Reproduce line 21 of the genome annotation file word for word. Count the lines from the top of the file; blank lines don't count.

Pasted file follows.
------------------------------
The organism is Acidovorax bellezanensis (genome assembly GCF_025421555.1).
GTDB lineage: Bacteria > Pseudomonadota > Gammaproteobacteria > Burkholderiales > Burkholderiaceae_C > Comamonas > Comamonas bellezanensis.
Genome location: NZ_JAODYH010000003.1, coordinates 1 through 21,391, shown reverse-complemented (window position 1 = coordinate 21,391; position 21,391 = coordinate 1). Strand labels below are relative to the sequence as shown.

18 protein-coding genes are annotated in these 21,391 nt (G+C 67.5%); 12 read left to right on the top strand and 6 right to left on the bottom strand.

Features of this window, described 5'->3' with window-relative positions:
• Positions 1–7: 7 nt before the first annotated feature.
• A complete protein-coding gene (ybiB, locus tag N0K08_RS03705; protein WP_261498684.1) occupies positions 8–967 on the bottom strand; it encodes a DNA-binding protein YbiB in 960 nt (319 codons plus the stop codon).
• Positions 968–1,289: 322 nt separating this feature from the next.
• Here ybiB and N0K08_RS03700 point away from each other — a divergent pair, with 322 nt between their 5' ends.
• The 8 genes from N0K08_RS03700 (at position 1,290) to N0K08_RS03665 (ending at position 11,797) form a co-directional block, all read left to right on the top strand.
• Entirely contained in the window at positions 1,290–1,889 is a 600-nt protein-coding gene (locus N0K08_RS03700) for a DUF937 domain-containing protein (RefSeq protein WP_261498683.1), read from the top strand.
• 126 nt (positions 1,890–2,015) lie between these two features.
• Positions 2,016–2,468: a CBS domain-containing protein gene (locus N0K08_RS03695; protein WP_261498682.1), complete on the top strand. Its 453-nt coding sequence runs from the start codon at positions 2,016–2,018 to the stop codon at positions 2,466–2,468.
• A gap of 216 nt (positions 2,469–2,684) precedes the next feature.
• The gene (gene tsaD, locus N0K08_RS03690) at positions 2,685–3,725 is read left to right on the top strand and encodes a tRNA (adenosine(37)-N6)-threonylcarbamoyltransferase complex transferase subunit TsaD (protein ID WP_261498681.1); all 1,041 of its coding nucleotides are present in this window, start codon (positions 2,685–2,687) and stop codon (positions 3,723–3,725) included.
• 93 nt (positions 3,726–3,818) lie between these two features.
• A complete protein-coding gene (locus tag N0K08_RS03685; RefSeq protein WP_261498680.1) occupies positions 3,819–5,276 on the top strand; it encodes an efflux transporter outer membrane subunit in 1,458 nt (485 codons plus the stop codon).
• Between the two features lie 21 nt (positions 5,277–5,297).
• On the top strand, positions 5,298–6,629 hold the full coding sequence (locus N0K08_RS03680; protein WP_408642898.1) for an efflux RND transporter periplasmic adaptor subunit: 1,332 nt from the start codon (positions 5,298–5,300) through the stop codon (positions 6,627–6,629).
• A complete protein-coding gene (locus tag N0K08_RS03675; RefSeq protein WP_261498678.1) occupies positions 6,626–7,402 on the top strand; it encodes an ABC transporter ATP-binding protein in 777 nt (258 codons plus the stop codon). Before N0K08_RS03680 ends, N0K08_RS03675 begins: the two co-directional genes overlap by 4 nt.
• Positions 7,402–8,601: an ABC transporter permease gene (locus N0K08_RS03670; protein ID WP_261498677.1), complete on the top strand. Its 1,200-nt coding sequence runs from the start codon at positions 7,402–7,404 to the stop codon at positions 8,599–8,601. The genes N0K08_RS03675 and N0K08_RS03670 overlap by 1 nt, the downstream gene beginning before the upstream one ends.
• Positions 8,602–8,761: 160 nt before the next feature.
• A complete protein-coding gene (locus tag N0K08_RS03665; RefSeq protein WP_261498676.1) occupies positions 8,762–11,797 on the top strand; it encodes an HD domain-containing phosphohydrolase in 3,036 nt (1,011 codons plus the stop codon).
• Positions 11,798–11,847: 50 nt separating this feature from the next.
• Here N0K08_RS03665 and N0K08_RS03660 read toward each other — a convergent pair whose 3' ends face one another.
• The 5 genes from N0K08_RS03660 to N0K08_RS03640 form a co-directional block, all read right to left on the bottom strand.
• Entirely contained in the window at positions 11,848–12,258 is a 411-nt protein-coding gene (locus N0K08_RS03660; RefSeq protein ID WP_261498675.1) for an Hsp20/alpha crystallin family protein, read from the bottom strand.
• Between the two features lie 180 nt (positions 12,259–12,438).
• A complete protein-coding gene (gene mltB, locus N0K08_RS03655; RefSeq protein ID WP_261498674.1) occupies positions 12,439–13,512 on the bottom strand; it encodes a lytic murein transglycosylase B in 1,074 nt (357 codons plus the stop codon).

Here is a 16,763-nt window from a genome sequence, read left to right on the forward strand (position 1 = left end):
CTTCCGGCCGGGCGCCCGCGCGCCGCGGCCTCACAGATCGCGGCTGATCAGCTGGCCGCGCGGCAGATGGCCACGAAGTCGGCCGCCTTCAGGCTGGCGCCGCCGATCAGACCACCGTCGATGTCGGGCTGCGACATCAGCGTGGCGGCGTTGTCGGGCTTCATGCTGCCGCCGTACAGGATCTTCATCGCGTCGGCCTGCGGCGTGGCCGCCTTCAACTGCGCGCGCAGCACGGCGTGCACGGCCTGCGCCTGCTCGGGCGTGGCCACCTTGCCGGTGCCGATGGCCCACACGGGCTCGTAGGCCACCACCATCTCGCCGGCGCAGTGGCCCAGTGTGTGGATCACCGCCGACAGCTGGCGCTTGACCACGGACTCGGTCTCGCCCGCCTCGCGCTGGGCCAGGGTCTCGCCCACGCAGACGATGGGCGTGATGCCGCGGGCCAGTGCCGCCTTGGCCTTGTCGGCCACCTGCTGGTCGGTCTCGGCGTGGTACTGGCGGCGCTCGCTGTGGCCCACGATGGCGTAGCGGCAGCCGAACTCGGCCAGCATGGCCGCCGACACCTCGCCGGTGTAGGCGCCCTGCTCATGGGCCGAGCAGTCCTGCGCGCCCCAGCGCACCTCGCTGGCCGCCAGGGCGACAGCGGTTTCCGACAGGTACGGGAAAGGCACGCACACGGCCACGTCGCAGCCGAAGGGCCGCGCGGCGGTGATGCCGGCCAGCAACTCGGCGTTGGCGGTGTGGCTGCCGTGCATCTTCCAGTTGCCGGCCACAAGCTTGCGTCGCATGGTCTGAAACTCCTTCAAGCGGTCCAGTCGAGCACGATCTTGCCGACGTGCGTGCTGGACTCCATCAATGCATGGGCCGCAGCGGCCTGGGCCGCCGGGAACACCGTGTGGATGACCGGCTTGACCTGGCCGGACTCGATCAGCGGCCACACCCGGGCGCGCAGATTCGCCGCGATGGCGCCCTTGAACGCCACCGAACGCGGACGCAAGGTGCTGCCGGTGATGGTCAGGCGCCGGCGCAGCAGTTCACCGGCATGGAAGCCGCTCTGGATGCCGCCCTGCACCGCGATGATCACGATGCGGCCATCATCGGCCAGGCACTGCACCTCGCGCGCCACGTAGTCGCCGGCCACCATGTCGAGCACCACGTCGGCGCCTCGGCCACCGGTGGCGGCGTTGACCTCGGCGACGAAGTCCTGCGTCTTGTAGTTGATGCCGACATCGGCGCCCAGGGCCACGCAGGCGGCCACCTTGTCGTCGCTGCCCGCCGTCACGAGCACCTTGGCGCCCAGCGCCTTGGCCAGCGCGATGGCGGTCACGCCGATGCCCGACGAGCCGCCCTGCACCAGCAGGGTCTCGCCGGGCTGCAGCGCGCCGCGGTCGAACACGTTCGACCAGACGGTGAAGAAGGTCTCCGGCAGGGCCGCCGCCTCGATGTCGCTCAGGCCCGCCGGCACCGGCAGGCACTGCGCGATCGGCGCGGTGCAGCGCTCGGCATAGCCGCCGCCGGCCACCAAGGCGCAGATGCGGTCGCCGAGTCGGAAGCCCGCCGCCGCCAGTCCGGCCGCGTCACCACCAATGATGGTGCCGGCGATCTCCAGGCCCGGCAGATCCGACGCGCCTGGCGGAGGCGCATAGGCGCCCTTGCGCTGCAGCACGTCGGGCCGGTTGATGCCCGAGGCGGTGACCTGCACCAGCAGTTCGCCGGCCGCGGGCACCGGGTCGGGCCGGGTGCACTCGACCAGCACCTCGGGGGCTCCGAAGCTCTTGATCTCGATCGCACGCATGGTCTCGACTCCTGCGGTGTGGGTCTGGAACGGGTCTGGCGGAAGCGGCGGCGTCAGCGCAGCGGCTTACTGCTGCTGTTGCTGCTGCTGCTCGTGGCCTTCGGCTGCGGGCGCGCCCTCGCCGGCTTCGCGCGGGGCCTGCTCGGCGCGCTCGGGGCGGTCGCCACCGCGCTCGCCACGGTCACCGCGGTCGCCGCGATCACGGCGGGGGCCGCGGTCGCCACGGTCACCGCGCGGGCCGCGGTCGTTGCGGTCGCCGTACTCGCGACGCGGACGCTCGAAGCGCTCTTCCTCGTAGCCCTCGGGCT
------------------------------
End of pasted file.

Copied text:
• Positions 7,402–8,601: an ABC transporter permease gene (locus N0K08_RS03670; protein ID WP_261498677.1), complete on the top strand. Its 1,200-nt coding sequence runs from the start codon at positions 7,402–7,404 to the stop codon at positions 8,599–8,601. The genes N0K08_RS03675 and N0K08_RS03670 overlap by 1 nt, the downstream gene beginning before the upstream one ends.